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Showing posts from 2017

Teaching for Equity and Social Justice

I spent the 2016/17 school year at Alberta Education working on social studies curriculum development. It was a year full of learning and working with educators from across the province and I'll always be thankful for the opportunity to experience looking at social studies from a provincial perspective. I learned a lot about my subject and more importantly myself. But I have to be honest, being out of the classroom isn't good for me. When I had the opportunity to go back to teaching at the beginning of the school year I had to jump at it. I underestimated how much being connected to the classroom meant to my identity and passion for advocating a more equitable curriculum and education system. Now that I'm back, I'm feeling more invigorated than ever.

Which brings me to the point of this post. Now that I'm back in the classroom I want to recommit myself to being a teacher that not only advocates for a socially just and equitable education, but also a teacher that in…

Reclaiming Social Justice Education

When I first started teaching almost 10 years ago, I was afraid to talk to teachers about social justice education. I understood the climate at the time and felt that expressing my views about social justice education would prevent me from finding meaningful employment. So I kept my views to myself, tried to play the game, and subversively taught social justice issues in my classroom through my teaching practicum's and first year of teaching. However, as I became more confident in my ability and capacity to advocate for social justice education, I stopped hiding what I was doing in the classroom to share what I have learned in my struggle to be a social justice teacher.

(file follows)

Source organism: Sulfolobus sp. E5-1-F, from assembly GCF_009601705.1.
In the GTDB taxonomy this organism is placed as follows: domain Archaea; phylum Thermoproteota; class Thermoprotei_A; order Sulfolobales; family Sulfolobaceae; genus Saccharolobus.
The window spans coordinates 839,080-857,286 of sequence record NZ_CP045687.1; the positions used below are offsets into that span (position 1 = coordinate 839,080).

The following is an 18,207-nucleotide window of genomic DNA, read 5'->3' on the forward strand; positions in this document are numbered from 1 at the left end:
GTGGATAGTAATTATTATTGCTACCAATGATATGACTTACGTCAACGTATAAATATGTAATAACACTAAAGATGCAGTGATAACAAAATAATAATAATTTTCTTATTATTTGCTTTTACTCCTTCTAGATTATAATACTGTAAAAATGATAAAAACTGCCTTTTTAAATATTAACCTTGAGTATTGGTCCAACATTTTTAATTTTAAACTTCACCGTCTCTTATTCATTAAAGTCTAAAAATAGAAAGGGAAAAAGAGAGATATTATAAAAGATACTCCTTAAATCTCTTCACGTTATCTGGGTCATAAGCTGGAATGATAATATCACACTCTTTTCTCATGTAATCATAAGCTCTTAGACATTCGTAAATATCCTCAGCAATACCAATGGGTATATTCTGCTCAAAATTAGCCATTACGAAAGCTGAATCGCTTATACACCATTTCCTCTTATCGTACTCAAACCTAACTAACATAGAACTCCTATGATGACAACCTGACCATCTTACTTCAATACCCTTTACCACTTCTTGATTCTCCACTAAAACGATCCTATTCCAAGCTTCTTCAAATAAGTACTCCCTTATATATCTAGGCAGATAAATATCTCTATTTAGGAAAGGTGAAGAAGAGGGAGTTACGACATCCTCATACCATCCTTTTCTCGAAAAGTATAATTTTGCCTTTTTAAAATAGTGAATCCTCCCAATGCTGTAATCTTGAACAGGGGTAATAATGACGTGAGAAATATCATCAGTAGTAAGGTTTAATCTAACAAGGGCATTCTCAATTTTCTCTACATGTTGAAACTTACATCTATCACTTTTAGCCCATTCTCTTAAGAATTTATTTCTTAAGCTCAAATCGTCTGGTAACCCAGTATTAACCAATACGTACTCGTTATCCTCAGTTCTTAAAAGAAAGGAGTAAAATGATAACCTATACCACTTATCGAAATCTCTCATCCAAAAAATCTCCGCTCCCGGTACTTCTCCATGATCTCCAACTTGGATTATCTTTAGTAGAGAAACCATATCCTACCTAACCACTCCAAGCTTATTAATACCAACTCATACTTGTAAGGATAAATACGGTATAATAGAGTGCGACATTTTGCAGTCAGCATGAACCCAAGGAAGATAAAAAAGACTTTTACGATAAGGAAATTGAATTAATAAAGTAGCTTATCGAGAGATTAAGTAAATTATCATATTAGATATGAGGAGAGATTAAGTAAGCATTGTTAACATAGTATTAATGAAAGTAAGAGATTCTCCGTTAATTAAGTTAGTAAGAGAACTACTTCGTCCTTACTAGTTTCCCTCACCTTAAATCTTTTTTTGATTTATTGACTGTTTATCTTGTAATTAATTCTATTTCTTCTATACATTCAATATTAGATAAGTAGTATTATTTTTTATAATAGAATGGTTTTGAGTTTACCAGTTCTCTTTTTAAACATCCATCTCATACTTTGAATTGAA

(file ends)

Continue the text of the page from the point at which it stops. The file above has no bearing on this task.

As I look at the teaching climate in our schools today and as I attend conferences, I'm noticing more and more that teachers are embracing social justice. At first, this movement to accepting social justice education had me really excited. I would love the opportunity to have more frequent conversations with ed…

Youth Voice

The more teachers act like authoritarians in the classroom, the less likely our students will be able to uphold our democracy.

How we treat and relate to youth in our schools is directly related to the type of society we strive for. Within the world of education, teachers often promote "student-centred" classrooms and ensuring that our practice has the best interests of students in mind. But what we fail to realize with this approach is that we often fail to truly incorporate student voice in decision making within our classrooms, schools and education system.

Too often, school is just something that happens to students. They go through the motions and learn how to jump through hoops of the structures that we have put in place. Rarely do students get to take part in actual acts of democracy by having their voices heard, considered and accessed as a valuable tool in our classrooms and schools.

Canada has a thorough history of folks from various groups and communities standing…